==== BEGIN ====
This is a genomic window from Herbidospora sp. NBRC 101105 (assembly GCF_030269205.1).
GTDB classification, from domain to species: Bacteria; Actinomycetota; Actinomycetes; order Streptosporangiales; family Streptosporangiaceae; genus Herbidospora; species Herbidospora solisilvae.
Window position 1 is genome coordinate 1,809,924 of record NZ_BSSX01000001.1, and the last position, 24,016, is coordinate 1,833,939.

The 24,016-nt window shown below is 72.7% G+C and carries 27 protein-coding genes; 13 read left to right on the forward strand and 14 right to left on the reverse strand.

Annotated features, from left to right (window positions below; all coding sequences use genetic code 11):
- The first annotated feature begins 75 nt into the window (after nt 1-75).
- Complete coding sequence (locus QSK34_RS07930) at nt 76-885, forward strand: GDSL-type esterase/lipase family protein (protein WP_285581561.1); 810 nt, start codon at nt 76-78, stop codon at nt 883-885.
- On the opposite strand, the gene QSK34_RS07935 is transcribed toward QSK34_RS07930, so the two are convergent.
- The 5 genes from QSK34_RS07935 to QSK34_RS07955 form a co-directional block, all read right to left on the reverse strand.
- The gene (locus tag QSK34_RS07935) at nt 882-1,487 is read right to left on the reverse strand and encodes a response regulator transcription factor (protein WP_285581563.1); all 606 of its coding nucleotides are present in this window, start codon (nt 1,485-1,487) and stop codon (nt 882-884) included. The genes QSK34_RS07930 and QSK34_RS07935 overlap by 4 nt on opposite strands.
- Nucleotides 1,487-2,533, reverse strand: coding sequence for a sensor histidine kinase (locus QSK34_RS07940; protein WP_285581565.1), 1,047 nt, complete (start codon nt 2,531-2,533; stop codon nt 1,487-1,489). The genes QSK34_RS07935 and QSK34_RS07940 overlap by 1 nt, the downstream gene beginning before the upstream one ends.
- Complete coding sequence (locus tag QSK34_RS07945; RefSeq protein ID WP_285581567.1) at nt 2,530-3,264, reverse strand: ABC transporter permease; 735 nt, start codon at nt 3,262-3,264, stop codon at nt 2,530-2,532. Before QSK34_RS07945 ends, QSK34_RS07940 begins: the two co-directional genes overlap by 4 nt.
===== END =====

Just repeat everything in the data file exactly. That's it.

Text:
This is a genomic window from Herbidospora sp. NBRC 101105 (assembly GCF_030269205.1).
GTDB classification, from domain to species: Bacteria; Actinomycetota; Actinomycetes; order Streptosporangiales; family Streptosporangiaceae; genus Herbidospora; species Herbidospora solisilvae.
Window position 1 is genome coordinate 1,809,924 of record NZ_BSSX01000001.1, and the last position, 24,016, is coordinate 1,833,939.

The 24,016-nt window shown below is 72.7% G+C and carries 27 protein-coding genes; 13 read left to right on the forward strand and 14 right to left on the reverse strand.

Annotated features, from left to right (window positions below; all coding sequences use genetic code 11):
- The first annotated feature begins 75 nt into the window (after nt 1-75).
- Complete coding sequence (locus QSK34_RS07930) at nt 76-885, forward strand: GDSL-type esterase/lipase family protein (protein WP_285581561.1); 810 nt, start codon at nt 76-78, stop codon at nt 883-885.
- On the opposite strand, the gene QSK34_RS07935 is transcribed toward QSK34_RS07930, so the two are convergent.
- The 5 genes from QSK34_RS07935 to QSK34_RS07955 form a co-directional block, all read right to left on the reverse strand.
- The gene (locus tag QSK34_RS07935) at nt 882-1,487 is read right to left on the reverse strand and encodes a response regulator transcription factor (protein WP_285581563.1); all 606 of its coding nucleotides are present in this window, start codon (nt 1,485-1,487) and stop codon (nt 882-884) included. The genes QSK34_RS07930 and QSK34_RS07935 overlap by 4 nt on opposite strands.
- Nucleotides 1,487-2,533, reverse strand: coding sequence for a sensor histidine kinase (locus QSK34_RS07940; protein WP_285581565.1), 1,047 nt, complete (start codon nt 2,531-2,533; stop codon nt 1,487-1,489). The genes QSK34_RS07935 and QSK34_RS07940 overlap by 1 nt, the downstream gene beginning before the upstream one ends.
- Complete coding sequence (locus tag QSK34_RS07945; RefSeq protein ID WP_285581567.1) at nt 2,530-3,264, reverse strand: ABC transporter permease; 735 nt, start codon at nt 3,262-3,264, stop codon at nt 2,530-2,532. Before QSK34_RS07945 ends, QSK34_RS07940 begins: the two co-directional genes overlap by 4 nt.